Mr Ankomah said that “Mining rights and leases granted to small-scale mining firms have not been ratified by Parliament since the coming into force of the 1992 Constitution, which renders all [[such] mining operations in the country illegal.... He, therefore, demanded that all licences or leases granted small-scale mining that had not been ratified by Parliament must stop immediately because they were all illegal.“Mr Ankomah made the disclosure when he led OccupyGhana to join a media coalition meeting in Accra ... [comprising major media organisations] to wage a crusade against the ‘galamsey’ menace.

[Mr Ankomah said]: Article 268 (1) of the 1992 Constitution states that: “Any transaction, contract or undertaking involving the grant of a right or concession by or on behalf of any person, including the Government of Ghana, to any other person or body of persons howsoever described, for the exploitation of any mineral, water or other natural resource of Ghana made or entered into after the coming into force of this Constitution shall be subject to ratification by Parliament.”

Buttressing his point, Mr Ankomah stated that NO small-scale mining licences had been taken to Parliament to be ratified, for which reason, he called for an immediate end to all such mining operations, subject to the ratification of mining licences. He said the fight against galamsey should not only belimited to persons engaged in ‘pick axe’ mining but should also include [all] persons mining without the proper licences.

Mr Ankomah declared QUOTE: “Even if the Minerals Commission has issued a licence, [so long as] Parliament has not ratified [it], it should be considered [to be] galamsey. Our demand is that all [mining activities relating to licences] or leases that have not been to Parliament, must stop immediately because they are all illegal.”

Mr Ankomah added that OccupyGhana was determined to take legal actions to have galamsey stopped.

This revelation by Mr Ace Ankomah is of the greatest importance, for it robs the “double-talkers” who shamelessly argue for the continuation of galamsey (because they claim it is not “illegal”) of any excuse to advocate the existence of the evil practice. Politicians, in particular, should be careful of what they say in support of galamsey. For in arguing (1) that galamsey provides a living for unemployed youngsters and (2) that some galamsey operations are “legal” because the operators have been given licences by the Minerals Commission. They are undermining the very Constitution of Ghana that enables politicians to rule the country – no less.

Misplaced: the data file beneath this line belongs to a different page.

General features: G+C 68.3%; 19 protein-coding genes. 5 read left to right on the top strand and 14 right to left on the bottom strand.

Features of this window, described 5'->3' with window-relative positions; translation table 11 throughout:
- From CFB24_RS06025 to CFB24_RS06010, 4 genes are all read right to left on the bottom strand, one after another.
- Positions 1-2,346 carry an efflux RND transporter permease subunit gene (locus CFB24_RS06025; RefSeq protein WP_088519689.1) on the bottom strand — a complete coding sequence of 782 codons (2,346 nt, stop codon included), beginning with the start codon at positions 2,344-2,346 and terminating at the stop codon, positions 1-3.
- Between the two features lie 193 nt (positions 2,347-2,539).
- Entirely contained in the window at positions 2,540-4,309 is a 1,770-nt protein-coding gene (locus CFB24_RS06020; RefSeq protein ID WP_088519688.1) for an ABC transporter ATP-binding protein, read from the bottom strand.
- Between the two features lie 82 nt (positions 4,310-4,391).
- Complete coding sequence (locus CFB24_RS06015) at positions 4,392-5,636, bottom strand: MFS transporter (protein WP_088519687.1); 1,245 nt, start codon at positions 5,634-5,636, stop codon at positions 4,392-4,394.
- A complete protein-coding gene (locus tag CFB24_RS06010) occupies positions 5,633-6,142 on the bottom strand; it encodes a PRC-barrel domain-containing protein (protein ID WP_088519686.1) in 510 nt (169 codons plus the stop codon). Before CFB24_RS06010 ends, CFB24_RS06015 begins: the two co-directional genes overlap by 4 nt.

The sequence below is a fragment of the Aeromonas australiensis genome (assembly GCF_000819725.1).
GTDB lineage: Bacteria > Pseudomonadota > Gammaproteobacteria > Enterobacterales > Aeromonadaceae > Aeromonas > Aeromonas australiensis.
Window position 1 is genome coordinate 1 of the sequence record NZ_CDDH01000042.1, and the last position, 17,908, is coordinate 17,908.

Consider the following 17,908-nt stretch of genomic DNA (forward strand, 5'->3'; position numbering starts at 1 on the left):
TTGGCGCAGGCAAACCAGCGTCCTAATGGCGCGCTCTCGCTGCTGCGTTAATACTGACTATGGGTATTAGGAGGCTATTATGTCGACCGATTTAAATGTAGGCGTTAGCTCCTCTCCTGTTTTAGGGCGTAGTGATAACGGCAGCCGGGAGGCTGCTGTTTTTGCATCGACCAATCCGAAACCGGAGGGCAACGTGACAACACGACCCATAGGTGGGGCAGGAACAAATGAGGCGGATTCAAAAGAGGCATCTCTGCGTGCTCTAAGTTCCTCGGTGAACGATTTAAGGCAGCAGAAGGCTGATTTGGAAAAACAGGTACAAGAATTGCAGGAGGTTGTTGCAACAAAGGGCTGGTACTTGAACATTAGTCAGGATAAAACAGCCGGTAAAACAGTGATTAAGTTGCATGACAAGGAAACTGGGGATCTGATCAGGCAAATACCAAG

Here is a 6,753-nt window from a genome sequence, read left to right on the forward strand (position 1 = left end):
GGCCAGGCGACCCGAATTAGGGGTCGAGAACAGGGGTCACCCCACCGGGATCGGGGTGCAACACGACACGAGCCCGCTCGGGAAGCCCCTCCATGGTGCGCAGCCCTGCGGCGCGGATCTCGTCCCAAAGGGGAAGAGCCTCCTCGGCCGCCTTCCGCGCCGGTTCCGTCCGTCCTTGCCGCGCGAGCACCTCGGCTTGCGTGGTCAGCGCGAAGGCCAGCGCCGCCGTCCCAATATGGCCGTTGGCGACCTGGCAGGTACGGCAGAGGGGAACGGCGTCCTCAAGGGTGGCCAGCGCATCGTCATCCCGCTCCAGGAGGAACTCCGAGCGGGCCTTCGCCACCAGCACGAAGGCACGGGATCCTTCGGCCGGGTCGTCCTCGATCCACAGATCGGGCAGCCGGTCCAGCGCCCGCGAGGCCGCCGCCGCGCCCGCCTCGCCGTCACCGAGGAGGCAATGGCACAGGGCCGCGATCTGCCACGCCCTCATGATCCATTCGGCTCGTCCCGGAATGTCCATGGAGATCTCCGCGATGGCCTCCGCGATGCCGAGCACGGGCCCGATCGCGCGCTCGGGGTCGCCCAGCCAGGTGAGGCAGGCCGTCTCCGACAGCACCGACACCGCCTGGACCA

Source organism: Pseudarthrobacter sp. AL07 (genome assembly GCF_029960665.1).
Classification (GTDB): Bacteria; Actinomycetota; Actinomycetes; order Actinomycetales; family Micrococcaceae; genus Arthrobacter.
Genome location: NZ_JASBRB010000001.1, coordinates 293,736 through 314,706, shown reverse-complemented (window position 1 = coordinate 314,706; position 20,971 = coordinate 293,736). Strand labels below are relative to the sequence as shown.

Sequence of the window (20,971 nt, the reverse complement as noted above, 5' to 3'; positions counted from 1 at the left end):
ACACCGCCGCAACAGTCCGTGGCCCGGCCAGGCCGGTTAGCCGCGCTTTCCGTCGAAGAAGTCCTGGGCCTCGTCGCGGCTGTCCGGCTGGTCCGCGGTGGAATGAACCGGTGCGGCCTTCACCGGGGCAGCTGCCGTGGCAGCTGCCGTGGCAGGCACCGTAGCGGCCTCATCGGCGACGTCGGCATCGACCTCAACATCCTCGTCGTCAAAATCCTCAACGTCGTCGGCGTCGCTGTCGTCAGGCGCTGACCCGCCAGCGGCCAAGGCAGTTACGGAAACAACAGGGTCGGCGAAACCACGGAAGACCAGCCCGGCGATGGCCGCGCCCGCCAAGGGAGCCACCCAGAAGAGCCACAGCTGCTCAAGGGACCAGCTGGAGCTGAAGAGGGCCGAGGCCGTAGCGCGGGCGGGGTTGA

The pro-galamsey politicians cannot argue that because armed robbery – although illegal – can result in some unemployed people obtaining a livelihood, it is to be tolerated by society. Highwaymen and fraudsters also obtain money from their operations. But the state descends on them with an iron hand when they commit the crimes which they have adopted as a way of life.

Galamsey must be viewed in the same light. It is illegal. It is dangerous to those who operate it. And it is destroying our water-bodies, which means it is an act of genocide. For it is rendering the future populace of Ghana incapable of surviving in the land of their birth. Without water to drink. No-one would have the right to do that, even if it was legal. Anyway, only fools would wish to continue a practice that is visibly murderous, simply because they thought it was technically “legal”. Unfortunately, we do have quite a few of such murderous fools. Our Government should not pay the slightest attention to them.

By Cameron Duodu